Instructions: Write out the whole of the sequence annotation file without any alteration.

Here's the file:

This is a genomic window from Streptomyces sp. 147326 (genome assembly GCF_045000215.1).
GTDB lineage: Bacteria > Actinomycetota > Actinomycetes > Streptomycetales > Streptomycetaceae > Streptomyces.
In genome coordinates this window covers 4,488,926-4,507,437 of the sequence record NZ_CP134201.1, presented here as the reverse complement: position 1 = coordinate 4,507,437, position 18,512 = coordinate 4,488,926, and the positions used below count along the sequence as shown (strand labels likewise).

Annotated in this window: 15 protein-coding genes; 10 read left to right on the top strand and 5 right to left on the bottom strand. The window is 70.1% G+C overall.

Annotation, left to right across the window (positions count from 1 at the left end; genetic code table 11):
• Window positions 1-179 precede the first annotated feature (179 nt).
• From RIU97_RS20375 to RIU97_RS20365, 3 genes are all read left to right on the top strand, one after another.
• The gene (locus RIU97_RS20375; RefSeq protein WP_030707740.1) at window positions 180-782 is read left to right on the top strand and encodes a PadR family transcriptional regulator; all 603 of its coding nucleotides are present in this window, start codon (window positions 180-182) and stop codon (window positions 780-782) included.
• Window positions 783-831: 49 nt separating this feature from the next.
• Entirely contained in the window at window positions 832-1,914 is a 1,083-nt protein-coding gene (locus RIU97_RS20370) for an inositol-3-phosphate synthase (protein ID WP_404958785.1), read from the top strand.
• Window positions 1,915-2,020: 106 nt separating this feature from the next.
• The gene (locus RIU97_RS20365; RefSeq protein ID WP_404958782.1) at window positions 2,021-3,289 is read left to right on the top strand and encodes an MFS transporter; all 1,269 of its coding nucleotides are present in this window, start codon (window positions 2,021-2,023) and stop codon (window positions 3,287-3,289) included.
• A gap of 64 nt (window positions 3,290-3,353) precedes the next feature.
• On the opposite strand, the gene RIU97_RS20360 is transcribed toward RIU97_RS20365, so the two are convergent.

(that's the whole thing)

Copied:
This is a genomic window from Streptomyces sp. 147326 (genome assembly GCF_045000215.1).
GTDB lineage: Bacteria > Actinomycetota > Actinomycetes > Streptomycetales > Streptomycetaceae > Streptomyces.
In genome coordinates this window covers 4,488,926-4,507,437 of the sequence record NZ_CP134201.1, presented here as the reverse complement: position 1 = coordinate 4,507,437, position 18,512 = coordinate 4,488,926, and the positions used below count along the sequence as shown (strand labels likewise).

Annotated in this window: 15 protein-coding genes; 10 read left to right on the top strand and 5 right to left on the bottom strand. The window is 70.1% G+C overall.

Annotation, left to right across the window (positions count from 1 at the left end; genetic code table 11):
• Window positions 1-179 precede the first annotated feature (179 nt).
• From RIU97_RS20375 to RIU97_RS20365, 3 genes are all read left to right on the top strand, one after another.
• The gene (locus RIU97_RS20375; RefSeq protein WP_030707740.1) at window positions 180-782 is read left to right on the top strand and encodes a PadR family transcriptional regulator; all 603 of its coding nucleotides are present in this window, start codon (window positions 180-182) and stop codon (window positions 780-782) included.
• Window positions 783-831: 49 nt separating this feature from the next.
• Entirely contained in the window at window positions 832-1,914 is a 1,083-nt protein-coding gene (locus RIU97_RS20370) for an inositol-3-phosphate synthase (protein ID WP_404958785.1), read from the top strand.
• Window positions 1,915-2,020: 106 nt separating this feature from the next.
• The gene (locus RIU97_RS20365; RefSeq protein ID WP_404958782.1) at window positions 2,021-3,289 is read left to right on the top strand and encodes an MFS transporter; all 1,269 of its coding nucleotides are present in this window, start codon (window positions 2,021-2,023) and stop codon (window positions 3,287-3,289) included.
• A gap of 64 nt (window positions 3,290-3,353) precedes the next feature.
• On the opposite strand, the gene RIU97_RS20360 is transcribed toward RIU97_RS20365, so the two are convergent.